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City seeks to drain Ken Thompson Parkway

The days of standing water on City Island’s Ken Thompson Parkway are numbered as the city of Sarasota preps for a new drainage project that will eliminate flooding.

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  • | 6:00 a.m. October 28, 2015
Drainage issues will be resolved on City Island next month.
Drainage issues will be resolved on City Island next month.
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For years, rainy weather on City Island has elicited groans from business owners on Ken Thompson Parkway who are used to a flooding that results in traffic backups and, sometimes, less business.

“Many of our guests see the water buildup on the road, think it’s saltwater, and turn around rather than drive through it,” said Mote Marine Laboratory spokeswoman Kaitlyn Fusco. “It affects our guests, our summer camps and our educational groups.”

Amy Blair, general manager of The Old Salty Dog, says the flooding deters some guests who park at Mote and don’t want to wade through the water on their way to the restaurant for lunch.

“It’s a major inconvenience,” Blair said.

But the days of flooding along Ken Thompson Parkway will soon be over.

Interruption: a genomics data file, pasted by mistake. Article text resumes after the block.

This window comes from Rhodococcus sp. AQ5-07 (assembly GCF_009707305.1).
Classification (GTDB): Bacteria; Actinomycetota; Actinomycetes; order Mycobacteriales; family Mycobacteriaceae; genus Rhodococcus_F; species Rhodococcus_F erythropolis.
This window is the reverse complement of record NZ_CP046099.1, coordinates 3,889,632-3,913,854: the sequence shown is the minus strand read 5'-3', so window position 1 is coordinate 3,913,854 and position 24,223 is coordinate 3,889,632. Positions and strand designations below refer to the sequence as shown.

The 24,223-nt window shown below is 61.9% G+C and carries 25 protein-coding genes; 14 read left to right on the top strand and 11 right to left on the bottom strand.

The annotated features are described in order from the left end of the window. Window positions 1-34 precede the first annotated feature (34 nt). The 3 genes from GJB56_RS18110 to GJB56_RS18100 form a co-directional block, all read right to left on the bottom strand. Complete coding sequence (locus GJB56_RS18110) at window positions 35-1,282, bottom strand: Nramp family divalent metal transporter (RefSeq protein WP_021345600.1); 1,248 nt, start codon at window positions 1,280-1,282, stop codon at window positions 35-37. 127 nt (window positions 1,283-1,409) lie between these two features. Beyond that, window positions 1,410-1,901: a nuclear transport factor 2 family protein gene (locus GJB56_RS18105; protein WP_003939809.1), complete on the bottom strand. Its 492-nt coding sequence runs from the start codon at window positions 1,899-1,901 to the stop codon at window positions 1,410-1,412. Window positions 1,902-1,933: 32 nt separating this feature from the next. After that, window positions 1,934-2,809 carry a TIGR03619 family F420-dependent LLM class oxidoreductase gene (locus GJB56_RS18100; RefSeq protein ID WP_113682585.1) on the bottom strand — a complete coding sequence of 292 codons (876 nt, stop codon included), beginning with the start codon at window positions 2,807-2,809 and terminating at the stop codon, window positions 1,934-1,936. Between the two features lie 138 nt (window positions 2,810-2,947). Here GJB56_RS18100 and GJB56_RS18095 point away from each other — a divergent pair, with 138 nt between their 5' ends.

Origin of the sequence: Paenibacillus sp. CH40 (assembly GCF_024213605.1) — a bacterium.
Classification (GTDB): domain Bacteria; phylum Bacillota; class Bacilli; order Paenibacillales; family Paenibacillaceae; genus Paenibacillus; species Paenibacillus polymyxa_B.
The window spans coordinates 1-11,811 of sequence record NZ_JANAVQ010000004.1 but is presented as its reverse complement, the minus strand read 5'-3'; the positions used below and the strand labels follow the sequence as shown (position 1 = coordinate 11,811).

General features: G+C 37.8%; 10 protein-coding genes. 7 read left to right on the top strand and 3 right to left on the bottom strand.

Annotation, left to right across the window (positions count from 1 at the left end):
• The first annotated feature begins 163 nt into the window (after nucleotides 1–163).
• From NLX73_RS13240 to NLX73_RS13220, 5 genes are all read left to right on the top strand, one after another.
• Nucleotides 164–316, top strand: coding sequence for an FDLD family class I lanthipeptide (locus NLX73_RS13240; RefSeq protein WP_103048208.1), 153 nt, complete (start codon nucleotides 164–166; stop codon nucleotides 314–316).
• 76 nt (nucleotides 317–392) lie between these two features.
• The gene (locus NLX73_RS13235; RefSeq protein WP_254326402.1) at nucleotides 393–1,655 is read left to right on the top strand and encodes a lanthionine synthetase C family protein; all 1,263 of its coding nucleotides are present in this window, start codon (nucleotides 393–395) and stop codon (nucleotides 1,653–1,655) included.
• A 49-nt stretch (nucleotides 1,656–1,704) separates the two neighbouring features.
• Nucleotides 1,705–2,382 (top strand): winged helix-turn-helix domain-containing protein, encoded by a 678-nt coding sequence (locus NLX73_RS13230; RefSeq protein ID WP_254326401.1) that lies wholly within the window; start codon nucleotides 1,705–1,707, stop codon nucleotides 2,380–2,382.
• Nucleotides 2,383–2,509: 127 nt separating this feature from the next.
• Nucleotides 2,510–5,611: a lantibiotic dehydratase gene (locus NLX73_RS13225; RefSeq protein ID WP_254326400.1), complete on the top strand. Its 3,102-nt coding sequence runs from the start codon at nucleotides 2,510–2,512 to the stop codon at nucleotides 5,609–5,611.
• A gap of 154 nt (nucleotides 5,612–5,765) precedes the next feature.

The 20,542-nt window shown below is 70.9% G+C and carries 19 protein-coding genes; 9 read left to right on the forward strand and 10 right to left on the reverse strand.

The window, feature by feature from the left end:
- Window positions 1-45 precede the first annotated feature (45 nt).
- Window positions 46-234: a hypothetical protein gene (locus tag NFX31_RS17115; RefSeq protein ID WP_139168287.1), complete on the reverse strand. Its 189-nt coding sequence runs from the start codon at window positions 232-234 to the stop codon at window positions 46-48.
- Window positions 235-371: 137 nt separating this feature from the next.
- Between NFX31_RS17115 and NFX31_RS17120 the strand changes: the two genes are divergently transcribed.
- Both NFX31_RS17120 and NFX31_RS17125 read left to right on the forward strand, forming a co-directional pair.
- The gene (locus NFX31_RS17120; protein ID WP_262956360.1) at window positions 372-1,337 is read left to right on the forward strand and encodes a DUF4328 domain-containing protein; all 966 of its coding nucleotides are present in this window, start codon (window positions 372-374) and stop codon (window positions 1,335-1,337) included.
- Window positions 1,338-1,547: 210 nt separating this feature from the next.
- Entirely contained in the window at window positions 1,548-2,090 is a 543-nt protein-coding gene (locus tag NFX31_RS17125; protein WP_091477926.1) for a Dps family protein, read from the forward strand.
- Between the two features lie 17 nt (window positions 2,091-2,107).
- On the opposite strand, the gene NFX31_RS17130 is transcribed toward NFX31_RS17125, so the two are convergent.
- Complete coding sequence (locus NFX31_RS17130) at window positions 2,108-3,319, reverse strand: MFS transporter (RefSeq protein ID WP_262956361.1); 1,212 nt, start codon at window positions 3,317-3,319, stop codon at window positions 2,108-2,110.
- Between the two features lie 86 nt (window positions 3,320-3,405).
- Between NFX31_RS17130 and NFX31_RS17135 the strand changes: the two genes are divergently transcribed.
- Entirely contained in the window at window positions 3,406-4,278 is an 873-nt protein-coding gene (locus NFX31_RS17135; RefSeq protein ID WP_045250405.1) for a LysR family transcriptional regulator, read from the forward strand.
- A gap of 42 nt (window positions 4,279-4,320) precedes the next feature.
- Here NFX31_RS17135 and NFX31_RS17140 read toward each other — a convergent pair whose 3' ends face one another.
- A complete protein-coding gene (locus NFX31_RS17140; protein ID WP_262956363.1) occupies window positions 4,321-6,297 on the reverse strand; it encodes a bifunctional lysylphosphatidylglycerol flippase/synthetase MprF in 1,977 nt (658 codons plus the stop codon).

The city of Sarasota is starting work in mid-November on a $160,000 project that will divert rainwater into Sarasota Bay.

The project, which received a $43,175 grant from the Southwest Florida Water Management District that the city must match, will divert the rainwater into upgraded dry retention ponds on the south side of the road near Mote. The elevation of the ponds will be raised to force the water to drain through a series of different kinds of aquatic plants used to catch sediment before the clean storm water is funneled into the bay.

The height adjustment of the retention ponds and a portion of the road will force the water, even at high tide, to drain into the bay, keeping the road free of the 3 to 5 feet of water that can pond on the road after a storm.

The work should be complete by early next year. The project involves modifying the storm water drainage system in the area and also installing new sidewalks and landscaping.

Although most work will be performed on the side of the road, a flagman will occasionally be in place to direct one-way traffic during construction.

The project is so important for City Island business owners that MarineMax Sarasota agreed to help speed up the design and permitting earlier this year by advancing $100,000 to the city for costs that the city will use as a future rent credit for the marine tenant.

That money, combined with the SWFMD grant, finally allows the city to proceed with the project, according to Neil Gaines, city project manager.

“This has been a problem for a long time, and we looked at a number of different solutions over the years, but cost was always a big factor in the solution’s delay,” Gaines said. “The funding, combined with the creative, environmentally friendly way to have the water cleaned through a plant filtration system, allows us to fix this issue.”

Business owners are excited for the construction because of the looming end result.

“We’re thrilled about the project,” Blair said. “It’s going to make a big difference.”


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